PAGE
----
Catholic Encyclopedia (1913)/Aser
Though the form Aser uniformly appears in the Septuagint, Vulgate, and Douay versions, an inspection of the original text clearly shows that the correct form of the name is Asher.
I. Aser was the eighth son of Jacob, born to him in Paddan-Aram. He was the second son of Zelpha, the handmaid of Lia, Jacob's wife. His name is derived from the root Asher, to make or declare happy. His mother bestowed this name on him; for she declared that through her childbearing "women will call me blessed" (Gen., xxx, 13). In the Bible there are recorded of Aser four sons and one daughter called Sara (Gen., xlvi, 17). The descendants of Aser are enumerated (I Par., vii, 30-40).
II. One of the twelve tribes of Israel, being descended from Aser, the son of Israel. Its tribal territory is described in Josue, xix, 24-31. It stretched along the Mediterranean Sea from Mt. Carmel northward to the river Leontes, the modern Nahr el-Quasimiyeh. Its eastern boundary was an irregular line, dividing it from Zabulon and Nephtali. Its farthest eastward boundary was the city Ahalab, most probably the modern El-Djich. The land of Aser held twenty-two cities, with their villages; but the Aserites did not drive out the inhabitants of these cities but dwelt among them. Their land was fertile, as was foretold by Jacob: the bread of Aser was fat; he yielded royal dainties (Gen., xlix, 20); he dipped his foot in oil (Deut., xxxiii, 24). The numerous valleys of the land are well watered by the wadys El-Houbeichiyeh, El-Ezziyeh, Ez-Zerka, Ker Kera, El-Kourn; and the rivers Nahr Mefschoukh, Nahr Semiriyeh, Nahr Namin, and Nahr el-Moukhatta, the ancient Cison. Aser's littoral was irregular. Its northern portion has a mean width of less than two miles. At Ras en-Naqurah, the ancient Scala Tyriorum, the mountain plunges its wall of rock out to the water-line. Southward from this point the littoral broadens until, at Ez-zib and on southward to Saint Jean d'Acre, it is sometimes more than ten miles in width. This great plain and the valleys extending inland produced for Aser an abundance of wheat, barley, and other cereals. Even in the present decadent state of the land, the region is rich in cereals. The slopes of the hills, now covered with thick brushwood, were, in the days of Israel's prosperity, covered with olive-trees, fig-trees, and vines. The fertility of the land gave rise to the saying, that in Aser oil flowed as a river. The valleys, the slopes of the hills, and the high places are covered with Chanaanean, Jewish, Byzantine, and later ruins, showing a sort of stratified succession of the civilizations that have flourished in the land. In the history of Israel the tribe of Aser plays an unimportant part. When the first census of Israel was made at Sinai, Aser numbered 41,500 men that were able to go forth to war (Num., i, 40-41). Their chief was Phegiel, the son of Ochran. In Num., xxvi, 47, this number had grown to 53,400. When the warriors of the tribes of Israel came to David in Hebron to make him King over Israel, there came out of Aser 40,000 soldiers [I Par. (Chron.), xii, 36]. Aser's offering for the first altar dedicated by Moses in the desert is recorded in Num., vii, 72-77. In the tribe of Aser there were four Levitical cities: Masal, Abdon, Helcath, and Rohob, with their suburbs. When Zabulon and Nephtali exposed their lives unto death in war against Jabin, King of Chanaan, "Aser dwelt on the seashore, and abode in the havens"; hence it is chided in the Song of Debbora (Judges, v, 17). It redeemed itself somewhat from this reproach by marching with Gideon against Madian. When Ezechias invited the men of the northern kingdom of Israel to come to the house of the Lord at Jerusalem to keep the Passover, some of the tribe of Aser came (II Par., xxx, 11).---Anna the prophetess was of Aser (Luke, ii, 36).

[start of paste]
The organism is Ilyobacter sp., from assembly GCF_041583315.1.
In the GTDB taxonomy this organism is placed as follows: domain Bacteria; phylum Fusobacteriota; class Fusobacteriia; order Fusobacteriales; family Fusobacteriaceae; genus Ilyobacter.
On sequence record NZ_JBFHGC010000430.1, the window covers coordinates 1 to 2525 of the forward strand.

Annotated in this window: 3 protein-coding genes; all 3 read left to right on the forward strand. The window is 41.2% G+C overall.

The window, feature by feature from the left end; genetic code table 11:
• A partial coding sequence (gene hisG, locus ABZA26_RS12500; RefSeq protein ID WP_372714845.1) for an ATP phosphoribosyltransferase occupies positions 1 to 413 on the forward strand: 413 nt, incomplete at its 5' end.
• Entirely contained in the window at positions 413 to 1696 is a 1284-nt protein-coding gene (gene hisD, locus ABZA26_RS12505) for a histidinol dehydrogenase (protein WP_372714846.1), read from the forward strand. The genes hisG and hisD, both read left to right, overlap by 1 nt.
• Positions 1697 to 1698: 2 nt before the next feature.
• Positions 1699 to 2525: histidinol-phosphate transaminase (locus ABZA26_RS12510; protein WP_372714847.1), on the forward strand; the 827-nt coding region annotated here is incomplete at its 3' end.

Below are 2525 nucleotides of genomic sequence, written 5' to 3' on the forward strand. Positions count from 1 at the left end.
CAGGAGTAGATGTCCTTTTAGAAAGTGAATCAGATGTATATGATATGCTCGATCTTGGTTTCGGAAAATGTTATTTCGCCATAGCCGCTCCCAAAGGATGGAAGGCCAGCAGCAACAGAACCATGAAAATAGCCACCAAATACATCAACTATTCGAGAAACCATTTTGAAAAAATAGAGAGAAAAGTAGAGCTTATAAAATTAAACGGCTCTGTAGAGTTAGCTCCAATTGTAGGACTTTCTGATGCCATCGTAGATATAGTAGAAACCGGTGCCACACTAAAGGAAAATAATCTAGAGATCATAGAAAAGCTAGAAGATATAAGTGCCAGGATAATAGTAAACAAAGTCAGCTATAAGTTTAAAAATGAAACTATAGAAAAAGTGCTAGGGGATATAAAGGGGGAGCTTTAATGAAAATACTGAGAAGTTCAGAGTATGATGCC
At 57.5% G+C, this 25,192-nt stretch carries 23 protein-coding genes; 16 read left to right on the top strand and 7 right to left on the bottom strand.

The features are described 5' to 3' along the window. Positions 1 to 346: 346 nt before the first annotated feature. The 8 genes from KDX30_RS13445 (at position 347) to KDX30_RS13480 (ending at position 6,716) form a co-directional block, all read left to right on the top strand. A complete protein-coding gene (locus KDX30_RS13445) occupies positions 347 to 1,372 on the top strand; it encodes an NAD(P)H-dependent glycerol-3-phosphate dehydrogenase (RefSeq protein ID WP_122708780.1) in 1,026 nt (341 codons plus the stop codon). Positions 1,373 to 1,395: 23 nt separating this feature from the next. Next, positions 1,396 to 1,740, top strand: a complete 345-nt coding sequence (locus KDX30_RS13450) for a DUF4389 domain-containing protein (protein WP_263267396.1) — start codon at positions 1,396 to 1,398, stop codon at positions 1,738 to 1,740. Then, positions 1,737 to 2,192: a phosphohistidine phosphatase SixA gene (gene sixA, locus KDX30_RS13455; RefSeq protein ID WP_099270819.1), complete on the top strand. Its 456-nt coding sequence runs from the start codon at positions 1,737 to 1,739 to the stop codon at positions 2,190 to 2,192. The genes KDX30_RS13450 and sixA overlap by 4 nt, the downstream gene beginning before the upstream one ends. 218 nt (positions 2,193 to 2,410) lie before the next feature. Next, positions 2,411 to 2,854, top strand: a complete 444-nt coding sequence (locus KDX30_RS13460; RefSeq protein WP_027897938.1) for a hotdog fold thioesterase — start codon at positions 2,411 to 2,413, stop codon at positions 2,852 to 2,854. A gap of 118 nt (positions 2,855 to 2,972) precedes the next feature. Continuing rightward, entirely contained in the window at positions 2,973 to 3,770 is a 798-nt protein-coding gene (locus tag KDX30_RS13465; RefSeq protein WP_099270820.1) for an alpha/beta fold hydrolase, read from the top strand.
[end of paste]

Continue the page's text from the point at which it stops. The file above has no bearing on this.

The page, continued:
III. Aser, a frontier village of the cis-Jordanic territory of the tribe of Manasses; most probably the modern Teiasir.
IV. Aser, an erroneous rendering in the Vulgate (Ex., vi, 24), of the name Assir, the son of Core. In the Vulgate text of I Par., vi, 22, the same person is called Asir.